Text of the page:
In the battle for streaming supremacy, there can never be enough competitors. Or maybe there can be, but that doesn’t stop others from jumping in the pool. In a move long time coming, Disney officially announced its entry into the subscription service industry. Bundling together Disney+, Hulu, and ESPN+, the megacorp is making available not one, but three company-owned services in one neat little $12.99 a month package.
Separately, the three services tally up to—at minimum—$17.97 per month, so the bundle saves a nice five-spot to put towards coffee or avocado toast or whatever expenditures Millenials get blamed for spending too much money on. Given the abundance of Disney’s available category, there’s no shortage of content in and of itself. Toss in Hulu and ESPN+ and the quantity and quality of the deal are almost too good to pass up.
The aforementioned category Disney possesses is too large to list and would only serve to up the word count of this piece, so that isn’t going to happen (you’re welcome, payroll). The main boasting points of the Mouse are posted on their Disney+ site, which includes the likes of Pixar, Marvel, Star Wars, and Disney IP. With this bundle, subscribers will receive the ad-induced version of Hulu, at least until Disney offers an ad-free package. ESPN+ launched in April of 2018 and offers customers access to specialty programming intertwined with UFC, boxing, and other sporting events across multiple leagues.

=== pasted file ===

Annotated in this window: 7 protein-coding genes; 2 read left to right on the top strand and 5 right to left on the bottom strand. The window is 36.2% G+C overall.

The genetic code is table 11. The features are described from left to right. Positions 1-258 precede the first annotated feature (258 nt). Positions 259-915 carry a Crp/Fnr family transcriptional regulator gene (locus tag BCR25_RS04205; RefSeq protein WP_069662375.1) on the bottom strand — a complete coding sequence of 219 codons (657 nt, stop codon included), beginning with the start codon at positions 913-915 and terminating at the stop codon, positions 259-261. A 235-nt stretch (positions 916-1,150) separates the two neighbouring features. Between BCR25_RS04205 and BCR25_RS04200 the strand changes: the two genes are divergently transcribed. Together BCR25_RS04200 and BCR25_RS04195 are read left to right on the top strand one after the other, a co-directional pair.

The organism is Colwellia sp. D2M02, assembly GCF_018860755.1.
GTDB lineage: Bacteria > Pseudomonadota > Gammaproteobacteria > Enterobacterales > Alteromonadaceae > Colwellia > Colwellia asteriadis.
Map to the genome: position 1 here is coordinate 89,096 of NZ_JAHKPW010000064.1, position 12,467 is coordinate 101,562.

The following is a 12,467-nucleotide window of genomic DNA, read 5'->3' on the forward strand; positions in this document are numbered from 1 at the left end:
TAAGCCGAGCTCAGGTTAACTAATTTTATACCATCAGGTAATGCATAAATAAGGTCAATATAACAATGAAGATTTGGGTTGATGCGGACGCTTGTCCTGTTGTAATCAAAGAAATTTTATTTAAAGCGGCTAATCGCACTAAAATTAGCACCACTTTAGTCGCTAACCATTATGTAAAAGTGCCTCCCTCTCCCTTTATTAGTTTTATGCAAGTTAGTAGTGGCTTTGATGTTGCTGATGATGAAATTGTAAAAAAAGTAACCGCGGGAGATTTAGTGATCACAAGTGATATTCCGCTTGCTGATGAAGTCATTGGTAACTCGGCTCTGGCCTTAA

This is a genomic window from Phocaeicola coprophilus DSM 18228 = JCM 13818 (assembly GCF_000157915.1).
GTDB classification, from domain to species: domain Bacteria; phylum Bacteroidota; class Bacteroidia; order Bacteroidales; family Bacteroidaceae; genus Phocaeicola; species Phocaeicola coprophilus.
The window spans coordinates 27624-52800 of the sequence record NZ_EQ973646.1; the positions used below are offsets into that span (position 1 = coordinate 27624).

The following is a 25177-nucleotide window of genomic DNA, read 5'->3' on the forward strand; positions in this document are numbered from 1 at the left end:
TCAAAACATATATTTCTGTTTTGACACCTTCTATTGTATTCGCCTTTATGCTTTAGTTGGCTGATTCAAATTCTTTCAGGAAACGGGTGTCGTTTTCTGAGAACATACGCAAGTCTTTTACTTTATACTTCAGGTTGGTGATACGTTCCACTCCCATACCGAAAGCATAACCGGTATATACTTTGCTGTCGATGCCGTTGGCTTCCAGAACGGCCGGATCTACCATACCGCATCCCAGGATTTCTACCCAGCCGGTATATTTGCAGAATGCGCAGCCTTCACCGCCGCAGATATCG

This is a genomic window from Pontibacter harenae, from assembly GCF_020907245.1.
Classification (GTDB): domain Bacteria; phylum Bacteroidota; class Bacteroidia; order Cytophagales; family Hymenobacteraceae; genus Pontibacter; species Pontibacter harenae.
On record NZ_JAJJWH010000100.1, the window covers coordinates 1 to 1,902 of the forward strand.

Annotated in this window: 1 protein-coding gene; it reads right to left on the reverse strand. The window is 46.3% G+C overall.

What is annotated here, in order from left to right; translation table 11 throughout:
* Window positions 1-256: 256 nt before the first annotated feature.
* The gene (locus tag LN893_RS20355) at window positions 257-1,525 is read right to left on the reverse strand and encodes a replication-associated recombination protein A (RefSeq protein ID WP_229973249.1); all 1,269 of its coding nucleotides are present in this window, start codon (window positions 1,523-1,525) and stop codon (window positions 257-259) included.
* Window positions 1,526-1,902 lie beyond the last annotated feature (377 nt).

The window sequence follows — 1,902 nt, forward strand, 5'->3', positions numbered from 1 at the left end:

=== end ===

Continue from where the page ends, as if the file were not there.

While Disney+ is not yet available, the countdown is on for the November 12th release in the States. With a pricepoint that aggressively competes against the likes of its competitors and a library that is immediately chock-full of overwhelming options, Disney+ is ready to take on the competition, including Apple TV+ (what’s with the deal with the + usage?) also due out this fall. With Netflix reporting a subscriber drop in quarter two, the grip once held is slipping. With two entrants incoming, who’s going to win the newcomer fight: a Mouse or an Apple?
Disney announces $12.99 bundle for Disney+, Hulu, and ESPN+ [The Verge]